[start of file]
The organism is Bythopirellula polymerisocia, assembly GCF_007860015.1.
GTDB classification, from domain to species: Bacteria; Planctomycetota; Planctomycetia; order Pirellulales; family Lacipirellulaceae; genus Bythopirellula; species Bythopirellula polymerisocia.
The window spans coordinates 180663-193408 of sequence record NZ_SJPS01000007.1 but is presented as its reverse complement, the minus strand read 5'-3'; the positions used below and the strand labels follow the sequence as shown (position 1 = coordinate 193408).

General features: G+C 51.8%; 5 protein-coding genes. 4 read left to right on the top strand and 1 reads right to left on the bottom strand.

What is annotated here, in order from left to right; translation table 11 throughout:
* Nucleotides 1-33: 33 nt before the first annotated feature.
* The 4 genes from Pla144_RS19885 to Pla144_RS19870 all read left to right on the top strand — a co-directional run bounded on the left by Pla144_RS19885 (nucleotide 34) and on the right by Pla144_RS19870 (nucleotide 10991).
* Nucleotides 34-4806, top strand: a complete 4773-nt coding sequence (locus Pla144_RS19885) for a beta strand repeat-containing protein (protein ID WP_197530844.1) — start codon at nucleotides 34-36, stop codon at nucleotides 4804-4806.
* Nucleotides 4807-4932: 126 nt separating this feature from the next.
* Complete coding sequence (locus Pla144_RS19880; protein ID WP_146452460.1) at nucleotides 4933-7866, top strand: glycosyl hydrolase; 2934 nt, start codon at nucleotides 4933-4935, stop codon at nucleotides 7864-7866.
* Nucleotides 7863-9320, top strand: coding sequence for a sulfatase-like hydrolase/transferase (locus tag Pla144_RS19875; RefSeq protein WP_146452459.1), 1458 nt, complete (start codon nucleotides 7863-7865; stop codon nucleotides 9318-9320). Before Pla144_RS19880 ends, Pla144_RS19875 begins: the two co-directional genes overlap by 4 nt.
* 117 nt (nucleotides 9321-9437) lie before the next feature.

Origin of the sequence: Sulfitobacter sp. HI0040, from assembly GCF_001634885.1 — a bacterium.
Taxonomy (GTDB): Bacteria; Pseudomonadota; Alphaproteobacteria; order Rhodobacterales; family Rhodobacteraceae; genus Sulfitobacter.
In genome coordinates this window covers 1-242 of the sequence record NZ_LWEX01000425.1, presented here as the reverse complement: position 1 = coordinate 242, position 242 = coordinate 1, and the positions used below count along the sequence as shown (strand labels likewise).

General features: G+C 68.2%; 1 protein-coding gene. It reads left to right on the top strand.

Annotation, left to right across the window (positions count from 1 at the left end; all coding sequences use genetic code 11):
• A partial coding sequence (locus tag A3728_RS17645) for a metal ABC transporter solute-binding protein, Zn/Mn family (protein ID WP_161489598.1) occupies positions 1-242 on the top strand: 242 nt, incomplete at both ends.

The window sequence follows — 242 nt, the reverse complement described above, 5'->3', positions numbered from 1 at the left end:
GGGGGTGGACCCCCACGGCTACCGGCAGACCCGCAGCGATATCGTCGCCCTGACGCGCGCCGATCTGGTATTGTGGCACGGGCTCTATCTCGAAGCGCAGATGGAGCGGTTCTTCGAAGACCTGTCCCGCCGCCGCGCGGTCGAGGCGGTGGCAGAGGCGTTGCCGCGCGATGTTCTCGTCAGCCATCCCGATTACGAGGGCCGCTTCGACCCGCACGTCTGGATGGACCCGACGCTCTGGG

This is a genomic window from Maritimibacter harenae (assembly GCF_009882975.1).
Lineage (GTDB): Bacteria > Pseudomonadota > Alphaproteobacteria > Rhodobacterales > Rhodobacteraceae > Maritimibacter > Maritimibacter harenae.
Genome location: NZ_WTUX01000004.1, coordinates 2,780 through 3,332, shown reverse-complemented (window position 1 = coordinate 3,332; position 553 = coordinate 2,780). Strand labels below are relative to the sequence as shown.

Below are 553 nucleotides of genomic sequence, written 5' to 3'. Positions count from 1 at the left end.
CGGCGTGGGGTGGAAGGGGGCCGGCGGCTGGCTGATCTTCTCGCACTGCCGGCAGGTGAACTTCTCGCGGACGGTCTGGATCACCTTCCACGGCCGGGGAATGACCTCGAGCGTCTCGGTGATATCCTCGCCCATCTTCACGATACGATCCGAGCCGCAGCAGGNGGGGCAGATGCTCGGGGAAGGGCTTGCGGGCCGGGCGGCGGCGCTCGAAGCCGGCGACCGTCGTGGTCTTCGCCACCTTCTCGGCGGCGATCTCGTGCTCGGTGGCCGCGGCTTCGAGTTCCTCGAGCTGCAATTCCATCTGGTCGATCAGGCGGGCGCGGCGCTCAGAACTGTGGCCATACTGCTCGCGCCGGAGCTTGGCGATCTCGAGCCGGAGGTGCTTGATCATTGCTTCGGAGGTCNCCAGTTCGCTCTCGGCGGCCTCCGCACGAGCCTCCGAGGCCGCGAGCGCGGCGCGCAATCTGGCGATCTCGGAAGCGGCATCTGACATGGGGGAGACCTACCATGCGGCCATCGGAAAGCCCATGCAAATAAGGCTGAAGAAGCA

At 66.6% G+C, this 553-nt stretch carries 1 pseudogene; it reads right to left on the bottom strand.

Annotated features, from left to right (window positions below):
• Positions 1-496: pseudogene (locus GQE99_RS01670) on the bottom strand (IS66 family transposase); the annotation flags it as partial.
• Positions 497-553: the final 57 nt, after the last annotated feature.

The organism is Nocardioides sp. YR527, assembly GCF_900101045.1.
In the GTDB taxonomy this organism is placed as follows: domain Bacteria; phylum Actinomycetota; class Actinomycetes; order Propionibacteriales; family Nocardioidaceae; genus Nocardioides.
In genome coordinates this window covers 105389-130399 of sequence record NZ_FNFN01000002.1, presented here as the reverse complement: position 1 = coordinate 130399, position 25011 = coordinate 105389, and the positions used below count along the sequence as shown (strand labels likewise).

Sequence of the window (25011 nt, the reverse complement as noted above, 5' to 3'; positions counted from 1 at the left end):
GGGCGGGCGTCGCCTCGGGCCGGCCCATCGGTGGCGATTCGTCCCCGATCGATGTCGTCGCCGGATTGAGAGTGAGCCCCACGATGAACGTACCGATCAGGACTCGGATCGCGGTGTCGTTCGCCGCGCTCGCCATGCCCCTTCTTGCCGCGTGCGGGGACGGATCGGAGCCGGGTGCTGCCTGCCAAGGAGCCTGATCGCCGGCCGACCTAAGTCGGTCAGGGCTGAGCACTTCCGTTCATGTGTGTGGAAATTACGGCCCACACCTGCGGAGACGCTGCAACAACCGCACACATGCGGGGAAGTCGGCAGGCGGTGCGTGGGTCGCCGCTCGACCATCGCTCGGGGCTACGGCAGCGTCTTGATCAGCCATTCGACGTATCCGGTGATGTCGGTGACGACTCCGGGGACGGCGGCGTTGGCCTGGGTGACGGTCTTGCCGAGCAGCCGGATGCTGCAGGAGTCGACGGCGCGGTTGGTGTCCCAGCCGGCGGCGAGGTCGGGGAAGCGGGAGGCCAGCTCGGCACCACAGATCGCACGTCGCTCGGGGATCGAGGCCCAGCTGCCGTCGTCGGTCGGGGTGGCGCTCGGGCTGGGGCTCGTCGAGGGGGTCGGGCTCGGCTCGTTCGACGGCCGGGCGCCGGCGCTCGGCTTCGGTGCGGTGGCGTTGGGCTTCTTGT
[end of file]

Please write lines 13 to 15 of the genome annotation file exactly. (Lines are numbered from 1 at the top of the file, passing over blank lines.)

Origin of the sequence: Sulfitobacter sp. HI0040, from assembly GCF_001634885.1 — a bacterium.
Taxonomy (GTDB): Bacteria; Pseudomonadota; Alphaproteobacteria; order Rhodobacterales; family Rhodobacteraceae; genus Sulfitobacter.
In genome coordinates this window covers 1-242 of the sequence record NZ_LWEX01000425.1, presented here as the reverse complement: position 1 = coordinate 242, position 242 = coordinate 1, and the positions used below count along the sequence as shown (strand labels likewise).